If you’ve ever been fortunate enough to read one of Sam W. Anderson’s short stories, you know he’s a writer long on imagination and short on wasted words. His Money Run mythos is so inventive, so damned full of humor and pathos and (most importantly, I think) possibility that I can offer no greater praise than to say I wish I had thought of it myself.
Anyway, like me and the other four members of our little group, Sam wrote a tale for The Yellow Rose Diner and Fill Station. It’s one of my favorites in the book. It’s called “Hate Crimes and Therapy over Creamed Chipped Beef,” and it’s every bit as entertaining as that title suggests.
Despite this not being a Money Run Tale, all of the things that make those stories great are here: humor, pathos, an imagination as sharp as the edge of a straight razor, and that rarest of things in horror fiction—compassion. It’s obvious that Sam loves his characters, and I feel confident that the readers of his stories will too. Here’s a little taste from one of my favorite passages in the story. Check it out. You’ll see what I mean.
In his mind, he was there again, as if he could reach out and pull back the kid. He smelled the subway exhaust and dried urine; saw the grimy white and green tiles decorating the platform walls; experienced the eerie solitude of a Tuesday at two a.m. beneath the streets of Manhattan.
He’d been an NYC cop for less than a month and was working on a joint operation with the Transit Authority to crack down on subway system muggings. For the most part, it’d been pretty uneventful, but he was finally a cop. He’d survived the academy and the nonstop needling about his lack of size and fulfilled his promise. Pop would have approved. Everything in life was coming together.
Until he saw Eldrich Irons standing alone on the platform. The fifteen-year old was one of the suspects linked to the latest rash of muggings, and Darien had seen his picture a thousand times in the last month. The kid belonged to a group not organized enough to be a gang, but reportedly armed enough that they could have been.
Darien’s heart thundered and he put out his cigarette with his foot. The suspect hadn’t noticed. Instead he leaned out over the platform and looked for the next subway. His hands remained in a satin Yankees jacket and he fidgeted as if he needed a bathroom. He wore a black baseball cap, the bill turned backwards. Darien ducked behind a column. He’d wait until the train approached so Eldrich Irons would be less likely to hear footsteps.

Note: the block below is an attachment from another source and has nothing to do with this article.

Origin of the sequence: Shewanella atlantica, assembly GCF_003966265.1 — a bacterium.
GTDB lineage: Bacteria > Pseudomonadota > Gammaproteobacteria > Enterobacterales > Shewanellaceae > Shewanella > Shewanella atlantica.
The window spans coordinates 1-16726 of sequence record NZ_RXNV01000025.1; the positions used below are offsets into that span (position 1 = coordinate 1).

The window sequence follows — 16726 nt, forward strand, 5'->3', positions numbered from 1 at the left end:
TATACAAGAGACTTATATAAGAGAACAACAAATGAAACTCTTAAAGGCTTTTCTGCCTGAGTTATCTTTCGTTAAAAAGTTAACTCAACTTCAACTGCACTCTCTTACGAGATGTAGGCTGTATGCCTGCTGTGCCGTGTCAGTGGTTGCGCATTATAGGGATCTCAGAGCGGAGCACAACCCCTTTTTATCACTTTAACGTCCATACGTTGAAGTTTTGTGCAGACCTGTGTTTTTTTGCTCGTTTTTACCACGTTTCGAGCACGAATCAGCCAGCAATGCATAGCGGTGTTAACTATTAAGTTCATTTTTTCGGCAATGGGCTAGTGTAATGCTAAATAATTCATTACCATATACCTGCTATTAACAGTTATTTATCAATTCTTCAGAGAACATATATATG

A slight rumbling filled the space, but grew louder quickly. Darien quivered with a nervous excitement and anticipation he hadn’t felt since before his first track meet in high school. He slid from behind the graffiti-covered column and unholstered his firearm. The thumping in his chest grew so violent, it throbbed through his arms.
As the volume rose, Darien broke, his adrenaline pumping to the point he could almost fly. A set of headphones plugged the suspect’s ears. The train’s light illuminated the dark tunnel. Darien’s pace seemed to match the subway’s. As he reached for the suspect’s shoulder, the kid turned. His eyes opened comically wide, and he stepped back.
Darien missed with the first grab. As the kid fell, he reached again, but only pulled back the ball cap. A slight scream rose before the crushing of bones and the subway’s brakes.
The doors opened in unison with a loud hiss, but nobody exited the train. Did the driver not see the fall?
Darien stood with hat in hand, waiting for somebody to wake him. After a short eternity, the subway pulled away. Darien peered over the platform edge, the tracks too dark to see anything. He pulled free his flashlight. His hands shook so hard, he needed both to turn it on. When he lowered the light, he closed his eyes. He listened for any signs of life, but only heard the train in the distance. Swallowing hard, he opened his eyes and saw nothing. The body was gone. A pool of blood had formed between the tracks, and it streaked toward the departed subway.
His body went limp, as if it were he who the train had struck. He looked to his hand like the hat could bring the kid back. Through the forming tears, he saw the Chicago Blackhawks emblem.